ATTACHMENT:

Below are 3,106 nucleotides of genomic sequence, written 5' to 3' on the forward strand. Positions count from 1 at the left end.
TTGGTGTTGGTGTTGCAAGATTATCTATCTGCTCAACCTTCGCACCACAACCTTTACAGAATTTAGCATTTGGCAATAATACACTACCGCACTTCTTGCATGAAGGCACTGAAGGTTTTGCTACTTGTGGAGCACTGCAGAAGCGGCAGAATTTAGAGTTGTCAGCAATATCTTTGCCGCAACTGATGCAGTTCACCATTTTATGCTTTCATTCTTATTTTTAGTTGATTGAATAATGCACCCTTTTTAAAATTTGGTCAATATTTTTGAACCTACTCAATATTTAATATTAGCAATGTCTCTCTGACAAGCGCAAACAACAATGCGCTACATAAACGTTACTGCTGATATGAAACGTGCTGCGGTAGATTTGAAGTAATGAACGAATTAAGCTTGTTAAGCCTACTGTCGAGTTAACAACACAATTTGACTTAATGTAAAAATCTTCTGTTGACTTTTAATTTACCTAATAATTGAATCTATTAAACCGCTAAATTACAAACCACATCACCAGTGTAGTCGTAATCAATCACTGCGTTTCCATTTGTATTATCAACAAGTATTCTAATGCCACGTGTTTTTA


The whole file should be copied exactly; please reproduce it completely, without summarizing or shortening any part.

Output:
Below are 3,106 nucleotides of genomic sequence, written 5' to 3' on the forward strand. Positions count from 1 at the left end.
TTGGTGTTGGTGTTGCAAGATTATCTATCTGCTCAACCTTCGCACCACAACCTTTACAGAATTTAGCATTTGGCAATAATACACTACCGCACTTCTTGCATGAAGGCACTGAAGGTTTTGCTACTTGTGGAGCACTGCAGAAGCGGCAGAATTTAGAGTTGTCAGCAATATCTTTGCCGCAACTGATGCAGTTCACCATTTTATGCTTTCATTCTTATTTTTAGTTGATTGAATAATGCACCCTTTTTAAAATTTGGTCAATATTTTTGAACCTACTCAATATTTAATATTAGCAATGTCTCTCTGACAAGCGCAAACAACAATGCGCTACATAAACGTTACTGCTGATATGAAACGTGCTGCGGTAGATTTGAAGTAATGAACGAATTAAGCTTGTTAAGCCTACTGTCGAGTTAACAACACAATTTGACTTAATGTAAAAATCTTCTGTTGACTTTTAATTTACCTAATAATTGAATCTATTAAACCGCTAAATTACAAACCACATCACCAGTGTAGTCGTAATCAATCACTGCGTTTCCATTTGTATTATCAACAAGTATTCTAATGCCACGTGTTTTTA